Why are independent media failing to take root or survive in many countries? Center for International Media Assistance (CIMA) suggest that part of the answer is connected to a concept known as media capture.
Media capture is a systemic governance problem where political leaders and media owners work together in a symbiotic but mutually corrupting relationship: Media owners provide supportive news coverage to political leaders in exchange for favorable government treatment of their businesses and political interests.
As part of its continuing stream of research and analysis of this phenomenon, CIMA published Captured News Media: Bosnia and Herzegovina, Serbia, and Montenegro in June 2016. This report succeeds last year’s publication of Captured News Media: The Case of Turkey.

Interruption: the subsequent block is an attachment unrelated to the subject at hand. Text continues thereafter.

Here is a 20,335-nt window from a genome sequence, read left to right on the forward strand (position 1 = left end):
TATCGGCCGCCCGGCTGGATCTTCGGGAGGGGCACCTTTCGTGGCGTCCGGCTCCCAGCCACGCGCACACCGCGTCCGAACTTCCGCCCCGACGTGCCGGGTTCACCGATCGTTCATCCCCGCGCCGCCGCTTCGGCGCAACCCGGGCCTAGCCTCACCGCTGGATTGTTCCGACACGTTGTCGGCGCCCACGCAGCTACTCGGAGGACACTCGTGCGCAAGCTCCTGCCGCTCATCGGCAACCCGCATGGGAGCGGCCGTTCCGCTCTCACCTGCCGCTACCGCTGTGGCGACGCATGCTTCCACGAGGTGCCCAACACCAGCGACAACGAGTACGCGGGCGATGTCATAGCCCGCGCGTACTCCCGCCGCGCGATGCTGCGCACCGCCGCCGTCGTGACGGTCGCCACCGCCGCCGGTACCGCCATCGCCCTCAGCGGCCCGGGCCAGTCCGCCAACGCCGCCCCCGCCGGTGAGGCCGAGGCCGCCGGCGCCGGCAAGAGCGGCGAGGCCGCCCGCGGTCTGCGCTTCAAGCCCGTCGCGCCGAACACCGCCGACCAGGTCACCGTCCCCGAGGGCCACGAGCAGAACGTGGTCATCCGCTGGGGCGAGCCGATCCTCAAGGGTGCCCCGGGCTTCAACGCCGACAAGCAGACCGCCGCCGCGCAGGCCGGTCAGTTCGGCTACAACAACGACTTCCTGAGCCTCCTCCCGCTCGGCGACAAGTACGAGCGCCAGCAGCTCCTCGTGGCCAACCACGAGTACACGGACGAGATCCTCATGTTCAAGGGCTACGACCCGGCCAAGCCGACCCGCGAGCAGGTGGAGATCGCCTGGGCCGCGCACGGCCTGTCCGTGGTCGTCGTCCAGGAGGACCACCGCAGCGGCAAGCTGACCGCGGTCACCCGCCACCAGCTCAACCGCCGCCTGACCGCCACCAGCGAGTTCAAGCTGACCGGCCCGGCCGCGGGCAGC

Media evolution in the Balkans matters. This region has been a cultural, political, and economic fault line historically, and its importance is particularly pronounced today. The success or failure of these countries to create a sustainable environment for independent media could have spillover effects on surrounding countries and beyond. Studying the media environment in this region is also a commentary on how well donor action has performed as a bulwark against the growing forces of media capture from well-financed local and international oligarchs and politicians seeking to influence public opinion in a pivotal region.